More generally, the invasion of Iraq coincided with a collapse in public confidence in the government, which, after the September 11 attacks, had briefly recovered from the decline caused by the Vietnam War. The Pew Research Center poll shows that the post-Iraq malaise is deeper and longer.

“[La guerra en Irak] said, especially to young people, that the government cannot be trusted,” says John Zogby, another American pollster. He also said that the US military, as powerful as it is in the world, has serious limitations and cannot impose its will, even on small countries.

And he adds: “Americans will continue to make war, but they want their wars to be short and make a positive difference.”

There are still US troops on counter-terrorist missions in Iraq and Syria. The authority to use military force, which Congress granted the Bush administration before the 2003 invasion, has not yet been revoked by the Senate and has been cited by the Obama and Trump administrations when justifying operations in the region.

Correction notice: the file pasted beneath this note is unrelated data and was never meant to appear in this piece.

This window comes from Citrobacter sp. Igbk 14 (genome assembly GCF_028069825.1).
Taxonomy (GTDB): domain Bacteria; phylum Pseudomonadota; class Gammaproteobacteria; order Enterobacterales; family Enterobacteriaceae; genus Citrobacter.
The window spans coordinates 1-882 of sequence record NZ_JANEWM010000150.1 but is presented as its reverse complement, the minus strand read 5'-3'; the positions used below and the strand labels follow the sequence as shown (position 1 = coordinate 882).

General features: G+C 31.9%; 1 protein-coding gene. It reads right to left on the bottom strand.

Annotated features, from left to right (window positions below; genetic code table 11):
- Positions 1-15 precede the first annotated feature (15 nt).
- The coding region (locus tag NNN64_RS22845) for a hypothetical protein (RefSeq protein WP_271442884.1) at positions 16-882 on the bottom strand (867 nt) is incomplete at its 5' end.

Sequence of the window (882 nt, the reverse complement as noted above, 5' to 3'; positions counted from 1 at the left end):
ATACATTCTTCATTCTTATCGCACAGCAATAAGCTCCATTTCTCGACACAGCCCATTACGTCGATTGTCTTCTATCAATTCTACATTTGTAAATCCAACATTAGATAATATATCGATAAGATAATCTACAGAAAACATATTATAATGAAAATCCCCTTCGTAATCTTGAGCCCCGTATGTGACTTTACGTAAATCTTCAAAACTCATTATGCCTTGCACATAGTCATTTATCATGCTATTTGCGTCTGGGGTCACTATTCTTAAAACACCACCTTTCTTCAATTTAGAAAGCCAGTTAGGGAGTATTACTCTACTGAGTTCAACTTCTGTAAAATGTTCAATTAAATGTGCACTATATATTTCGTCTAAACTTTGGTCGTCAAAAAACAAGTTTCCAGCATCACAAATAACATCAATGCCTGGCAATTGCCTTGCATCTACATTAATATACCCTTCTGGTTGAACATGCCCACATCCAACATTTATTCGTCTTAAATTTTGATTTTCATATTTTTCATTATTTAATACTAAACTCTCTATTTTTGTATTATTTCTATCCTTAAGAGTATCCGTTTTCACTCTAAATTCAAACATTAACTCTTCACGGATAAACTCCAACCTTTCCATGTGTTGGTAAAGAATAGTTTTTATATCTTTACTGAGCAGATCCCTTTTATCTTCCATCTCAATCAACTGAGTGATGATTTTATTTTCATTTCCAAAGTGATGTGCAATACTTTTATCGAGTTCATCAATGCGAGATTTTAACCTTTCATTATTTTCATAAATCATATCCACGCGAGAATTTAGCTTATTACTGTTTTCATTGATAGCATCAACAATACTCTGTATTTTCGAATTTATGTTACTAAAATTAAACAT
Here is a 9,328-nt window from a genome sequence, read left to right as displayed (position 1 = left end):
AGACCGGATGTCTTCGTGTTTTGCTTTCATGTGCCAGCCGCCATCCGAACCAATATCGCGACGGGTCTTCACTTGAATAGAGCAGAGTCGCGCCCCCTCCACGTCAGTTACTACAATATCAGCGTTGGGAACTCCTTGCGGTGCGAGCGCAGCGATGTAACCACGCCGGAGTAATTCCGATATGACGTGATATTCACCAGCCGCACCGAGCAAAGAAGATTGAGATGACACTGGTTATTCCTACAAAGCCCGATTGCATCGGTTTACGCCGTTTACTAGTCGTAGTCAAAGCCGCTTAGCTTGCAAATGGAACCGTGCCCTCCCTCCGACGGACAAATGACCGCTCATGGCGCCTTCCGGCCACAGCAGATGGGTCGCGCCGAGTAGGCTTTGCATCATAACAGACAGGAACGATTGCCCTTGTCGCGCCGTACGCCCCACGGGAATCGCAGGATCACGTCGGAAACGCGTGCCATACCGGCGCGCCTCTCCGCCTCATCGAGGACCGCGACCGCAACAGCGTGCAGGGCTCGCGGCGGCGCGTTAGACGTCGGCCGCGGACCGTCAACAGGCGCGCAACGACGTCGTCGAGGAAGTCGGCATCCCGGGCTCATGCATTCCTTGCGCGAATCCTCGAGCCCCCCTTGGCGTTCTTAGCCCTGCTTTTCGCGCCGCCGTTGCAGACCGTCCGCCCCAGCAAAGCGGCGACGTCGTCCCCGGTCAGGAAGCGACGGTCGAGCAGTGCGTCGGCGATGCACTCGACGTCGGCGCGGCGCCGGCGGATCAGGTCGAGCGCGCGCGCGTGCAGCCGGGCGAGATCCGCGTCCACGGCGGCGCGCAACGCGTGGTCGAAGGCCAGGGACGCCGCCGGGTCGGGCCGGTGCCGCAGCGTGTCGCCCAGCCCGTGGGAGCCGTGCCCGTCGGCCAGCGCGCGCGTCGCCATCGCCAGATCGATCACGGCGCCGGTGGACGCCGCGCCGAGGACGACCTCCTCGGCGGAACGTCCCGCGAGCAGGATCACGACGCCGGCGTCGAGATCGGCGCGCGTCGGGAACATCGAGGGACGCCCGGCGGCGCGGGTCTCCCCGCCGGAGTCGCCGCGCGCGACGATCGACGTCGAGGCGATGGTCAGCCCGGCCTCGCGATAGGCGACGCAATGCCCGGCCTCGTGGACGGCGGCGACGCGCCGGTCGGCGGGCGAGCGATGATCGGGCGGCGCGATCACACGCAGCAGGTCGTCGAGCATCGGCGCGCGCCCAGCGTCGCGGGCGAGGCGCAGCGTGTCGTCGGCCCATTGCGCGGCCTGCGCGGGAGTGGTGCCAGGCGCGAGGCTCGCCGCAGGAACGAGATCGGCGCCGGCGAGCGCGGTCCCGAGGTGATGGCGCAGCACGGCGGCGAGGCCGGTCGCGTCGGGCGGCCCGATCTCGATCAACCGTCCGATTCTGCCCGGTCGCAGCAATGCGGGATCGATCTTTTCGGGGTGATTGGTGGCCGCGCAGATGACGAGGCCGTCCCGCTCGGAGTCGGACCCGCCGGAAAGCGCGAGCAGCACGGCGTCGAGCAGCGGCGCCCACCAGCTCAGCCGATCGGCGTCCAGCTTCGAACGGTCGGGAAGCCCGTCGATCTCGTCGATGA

Colin Rowley, the FBI whistleblower who exposed the security flaws that led to the 9/11 attacks, wrote an open letter to the agency’s director in March 2003 warning of an “avalanche of terrorism” following the invasion of Iraq. Now, two decades later, no one is responsible for the fatal mistakes.

“I think the real danger is that the propaganda has been too successful and people like Bush and Cheney have been rehabilitated,” Rowley says. Even liberals have come to terms with Bush and Cheney.

The terrible mistakes made before and during the Iraq war did not force anyone to resign. Neither George W. Bush nor his Vice President Dick Cheney (or any other senior official who facilitated the war and then claimed responsibility for the disastrous occupation) have been held accountable before any kind of commission or tribunal.

However, the Iraq stain arguably changed the course of US policy and hurt those who supported the war.

“In a way, you could say that Iraq got Obama into the presidency, not Hillary Clinton,” said Daniel Dresner, a professor of international politics at Tufts University’s Fletcher School of Law and Diplomacy. “I don’t think Obama would have won the 2008 Democratic primary if Hillary hadn’t supported the war.